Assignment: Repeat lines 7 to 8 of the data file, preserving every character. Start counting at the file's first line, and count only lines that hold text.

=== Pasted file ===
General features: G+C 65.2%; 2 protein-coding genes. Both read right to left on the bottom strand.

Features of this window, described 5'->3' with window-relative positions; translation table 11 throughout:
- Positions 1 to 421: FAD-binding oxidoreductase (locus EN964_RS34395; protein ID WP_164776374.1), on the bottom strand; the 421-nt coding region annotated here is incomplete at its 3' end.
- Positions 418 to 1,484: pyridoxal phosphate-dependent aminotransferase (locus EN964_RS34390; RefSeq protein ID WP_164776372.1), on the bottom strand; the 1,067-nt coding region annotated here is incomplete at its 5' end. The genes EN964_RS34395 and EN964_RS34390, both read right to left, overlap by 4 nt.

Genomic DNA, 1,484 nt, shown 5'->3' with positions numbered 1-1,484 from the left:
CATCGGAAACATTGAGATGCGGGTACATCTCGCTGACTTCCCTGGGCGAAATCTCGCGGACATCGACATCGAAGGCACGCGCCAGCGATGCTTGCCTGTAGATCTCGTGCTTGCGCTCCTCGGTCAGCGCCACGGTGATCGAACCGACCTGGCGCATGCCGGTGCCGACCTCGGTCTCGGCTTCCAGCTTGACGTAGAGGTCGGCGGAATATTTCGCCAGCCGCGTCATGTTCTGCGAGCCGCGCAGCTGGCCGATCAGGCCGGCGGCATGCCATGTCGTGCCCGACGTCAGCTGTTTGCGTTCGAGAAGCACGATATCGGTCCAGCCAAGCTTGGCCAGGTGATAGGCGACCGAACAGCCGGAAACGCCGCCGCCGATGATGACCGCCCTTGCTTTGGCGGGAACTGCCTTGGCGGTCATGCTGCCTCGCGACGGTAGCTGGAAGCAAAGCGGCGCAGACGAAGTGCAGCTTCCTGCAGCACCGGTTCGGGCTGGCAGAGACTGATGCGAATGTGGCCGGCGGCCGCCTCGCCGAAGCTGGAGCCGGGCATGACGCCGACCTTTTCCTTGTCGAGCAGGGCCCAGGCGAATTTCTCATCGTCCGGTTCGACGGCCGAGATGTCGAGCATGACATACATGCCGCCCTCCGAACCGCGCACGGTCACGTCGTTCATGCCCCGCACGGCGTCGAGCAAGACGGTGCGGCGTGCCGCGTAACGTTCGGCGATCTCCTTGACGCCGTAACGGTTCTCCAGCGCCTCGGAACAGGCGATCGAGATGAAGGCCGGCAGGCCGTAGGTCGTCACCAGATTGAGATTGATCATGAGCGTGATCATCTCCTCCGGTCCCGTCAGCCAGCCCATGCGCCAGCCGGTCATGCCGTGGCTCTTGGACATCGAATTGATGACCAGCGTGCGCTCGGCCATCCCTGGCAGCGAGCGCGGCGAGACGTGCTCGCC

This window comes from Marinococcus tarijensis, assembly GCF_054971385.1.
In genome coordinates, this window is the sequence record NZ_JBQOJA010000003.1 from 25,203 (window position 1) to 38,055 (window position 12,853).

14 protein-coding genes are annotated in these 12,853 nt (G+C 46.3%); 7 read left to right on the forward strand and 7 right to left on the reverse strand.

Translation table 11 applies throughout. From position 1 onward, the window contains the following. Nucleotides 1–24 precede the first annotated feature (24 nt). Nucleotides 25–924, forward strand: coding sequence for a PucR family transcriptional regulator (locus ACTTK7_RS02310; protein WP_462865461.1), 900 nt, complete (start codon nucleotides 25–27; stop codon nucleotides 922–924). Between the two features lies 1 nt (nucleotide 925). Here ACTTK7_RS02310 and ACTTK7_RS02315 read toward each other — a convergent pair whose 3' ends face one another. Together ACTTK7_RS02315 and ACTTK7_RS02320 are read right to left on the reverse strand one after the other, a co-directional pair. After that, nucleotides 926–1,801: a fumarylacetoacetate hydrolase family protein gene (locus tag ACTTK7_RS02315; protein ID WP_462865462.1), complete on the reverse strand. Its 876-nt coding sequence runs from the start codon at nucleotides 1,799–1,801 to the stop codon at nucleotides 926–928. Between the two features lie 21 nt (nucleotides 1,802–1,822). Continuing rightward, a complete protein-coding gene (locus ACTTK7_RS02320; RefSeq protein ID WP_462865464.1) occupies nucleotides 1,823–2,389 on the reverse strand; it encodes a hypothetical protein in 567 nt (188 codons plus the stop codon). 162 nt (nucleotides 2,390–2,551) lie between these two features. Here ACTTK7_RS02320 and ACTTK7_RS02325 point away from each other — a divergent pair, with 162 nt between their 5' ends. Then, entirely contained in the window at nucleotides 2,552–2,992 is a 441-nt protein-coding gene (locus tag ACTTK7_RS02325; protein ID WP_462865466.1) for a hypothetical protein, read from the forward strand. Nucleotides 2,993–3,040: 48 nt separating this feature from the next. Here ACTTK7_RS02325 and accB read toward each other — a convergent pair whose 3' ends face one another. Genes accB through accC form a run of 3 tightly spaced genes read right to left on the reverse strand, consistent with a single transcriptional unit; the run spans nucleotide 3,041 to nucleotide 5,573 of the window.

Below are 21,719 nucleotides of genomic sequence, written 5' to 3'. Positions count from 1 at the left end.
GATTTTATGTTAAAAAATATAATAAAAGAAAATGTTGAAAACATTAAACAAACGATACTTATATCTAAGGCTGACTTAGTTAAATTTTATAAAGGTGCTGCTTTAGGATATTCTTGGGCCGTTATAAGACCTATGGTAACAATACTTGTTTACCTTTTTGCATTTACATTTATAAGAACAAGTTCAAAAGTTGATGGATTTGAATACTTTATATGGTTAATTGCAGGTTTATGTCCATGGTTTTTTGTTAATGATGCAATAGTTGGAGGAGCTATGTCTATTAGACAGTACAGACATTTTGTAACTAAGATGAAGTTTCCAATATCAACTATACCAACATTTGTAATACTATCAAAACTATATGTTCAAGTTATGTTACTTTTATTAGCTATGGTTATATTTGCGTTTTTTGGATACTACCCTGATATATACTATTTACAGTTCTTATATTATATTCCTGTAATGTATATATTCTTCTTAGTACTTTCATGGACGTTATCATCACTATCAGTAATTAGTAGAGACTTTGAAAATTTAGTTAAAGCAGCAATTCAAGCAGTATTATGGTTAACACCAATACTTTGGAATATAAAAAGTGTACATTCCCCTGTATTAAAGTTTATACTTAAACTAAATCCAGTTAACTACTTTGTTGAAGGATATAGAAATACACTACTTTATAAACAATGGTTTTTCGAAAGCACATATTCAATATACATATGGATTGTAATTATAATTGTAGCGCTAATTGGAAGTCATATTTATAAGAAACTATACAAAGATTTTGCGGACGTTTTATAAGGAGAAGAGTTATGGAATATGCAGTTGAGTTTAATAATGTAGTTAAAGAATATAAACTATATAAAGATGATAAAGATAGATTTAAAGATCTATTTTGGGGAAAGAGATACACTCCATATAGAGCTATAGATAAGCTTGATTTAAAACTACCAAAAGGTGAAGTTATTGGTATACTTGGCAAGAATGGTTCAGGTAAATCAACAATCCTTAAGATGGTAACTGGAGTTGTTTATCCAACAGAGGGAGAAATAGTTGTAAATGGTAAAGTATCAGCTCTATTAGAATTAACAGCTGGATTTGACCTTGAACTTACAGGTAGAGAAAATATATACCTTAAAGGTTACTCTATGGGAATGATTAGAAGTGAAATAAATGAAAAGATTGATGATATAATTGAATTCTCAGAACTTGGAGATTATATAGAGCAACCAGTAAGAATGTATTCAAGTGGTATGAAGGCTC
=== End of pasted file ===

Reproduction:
This window comes from Marinococcus tarijensis, assembly GCF_054971385.1.
In genome coordinates, this window is the sequence record NZ_JBQOJA010000003.1 from 25,203 (window position 1) to 38,055 (window position 12,853).